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Puerto Rico Takes Steps to Boost Electric Power by Next Week

Steps are being taken to boost electricity in northern Puerto Rico by next week, more than a month after Hurricane Maria made landfall.
Image: Aftermath of Hurricane Maria in Puerto Rico
Electric Power Authority's employees work on a fallen pole in the aftermath of Hurricane Maria, at Santurce district, in San Juan, Puerto Rico Rico, 06 October 2017. EPA/THAIS LLORCATHAIS LLORCA / EPA

WASHINGTON — The Army Corps of Engineers hopes to have in place by next week — more than a month after Hurricane Maria made landfall in Puerto Rico — two 25-megawatt generators at a plant in San Juan, Puerto Rico, to help stabilize electricity there.

The turbines were received Oct. 13, and the Army Corps wants the generators to be operational by Oct. 25, spokeswoman Catalina Carrasco said Tuesday.

Carrasco said preparations to install the turbines at the Palo Seco Power Plant in San Juan were slowed by the continuous rains that Puerto Rico has been having. Once installed they will allow for customers to have consistent power while repairs are made.

The generators should boost the share of customers with power from the grid from 13.7 percent to 30 percent, Fernando Padilla, project manager for the Corps told El Nuevo Día newspaper in Puerto Rico. The hope is to also make it more stable.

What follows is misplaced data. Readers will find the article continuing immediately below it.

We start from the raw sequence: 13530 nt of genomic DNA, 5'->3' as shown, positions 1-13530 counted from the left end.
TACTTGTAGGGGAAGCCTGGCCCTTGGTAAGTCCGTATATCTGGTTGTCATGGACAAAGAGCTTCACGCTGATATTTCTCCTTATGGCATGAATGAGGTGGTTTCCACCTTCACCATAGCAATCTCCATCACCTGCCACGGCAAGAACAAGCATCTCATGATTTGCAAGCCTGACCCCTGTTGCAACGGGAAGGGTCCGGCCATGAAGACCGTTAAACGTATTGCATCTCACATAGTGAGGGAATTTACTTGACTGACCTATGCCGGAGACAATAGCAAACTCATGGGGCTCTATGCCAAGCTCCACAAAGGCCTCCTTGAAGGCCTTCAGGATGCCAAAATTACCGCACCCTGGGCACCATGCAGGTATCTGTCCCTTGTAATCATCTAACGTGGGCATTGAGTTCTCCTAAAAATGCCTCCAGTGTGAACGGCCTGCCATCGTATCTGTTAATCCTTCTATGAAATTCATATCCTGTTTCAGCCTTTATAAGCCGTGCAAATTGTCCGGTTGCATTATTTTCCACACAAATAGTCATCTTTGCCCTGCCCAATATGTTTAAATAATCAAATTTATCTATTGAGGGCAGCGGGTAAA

Wednesday will mark one month since the hurricane began charging through the island, causing massive devastation to the island's power grid and infrastructure. As of Tuesday, 17.7 percent of the island's electric utility customers had power from the grid, though it's still not reliable. Others in Puerto Rico, though not all, have power through diesel-fueled generators, but only as long as the diesel lasts.

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Officials want to provide stable power to hospitals and water and wastewater treatment plants in the northern part of San Juan and then connect lines in the southern part of the capital. The Corps told El Nuevo Día it also is important to get power to pharmaceutical companies on the island because they are a key part of its economy.

Image: FILE PHOTO: The power station Central Palo Seco of PREPA is seen behind a cemetery in San Juan
The power station Central Palo Seco of Puerto Rico Electric Power Authority (PREPA) is seen behind a cemetery in San Juan January 18, 2015. Reuters/Alvin Baez-Hernandez/File PhotoAlvin Baez / Reuters

The Corps awarded a $35.1 million contract to Weston Solutions based in West Chester, Pennsylvania, for the work.

Also, the Corps awarded a $240 million limited competition contract to Fluor Corp. based in Irving, Texas. The company will provide personnel, technical expertise and equipment for work on the transmission and distribution lines. According to the company's website, it previously built a coal-fired power plant in Guayama, Puerto Rico, that provided power to 9 percent of the island's electrical capacity.

Puerto Rico Gov. Ricardo Rosselló has set a goal of re-establishing electricity to 30 percent of the island by the end of the month and 95 percent by Dec. 15.

Carrasco said that as of Tuesday, the Corps has received $577 million from the Federal Emergency Management Agency for power restoration, and that the figure is likely to rise.

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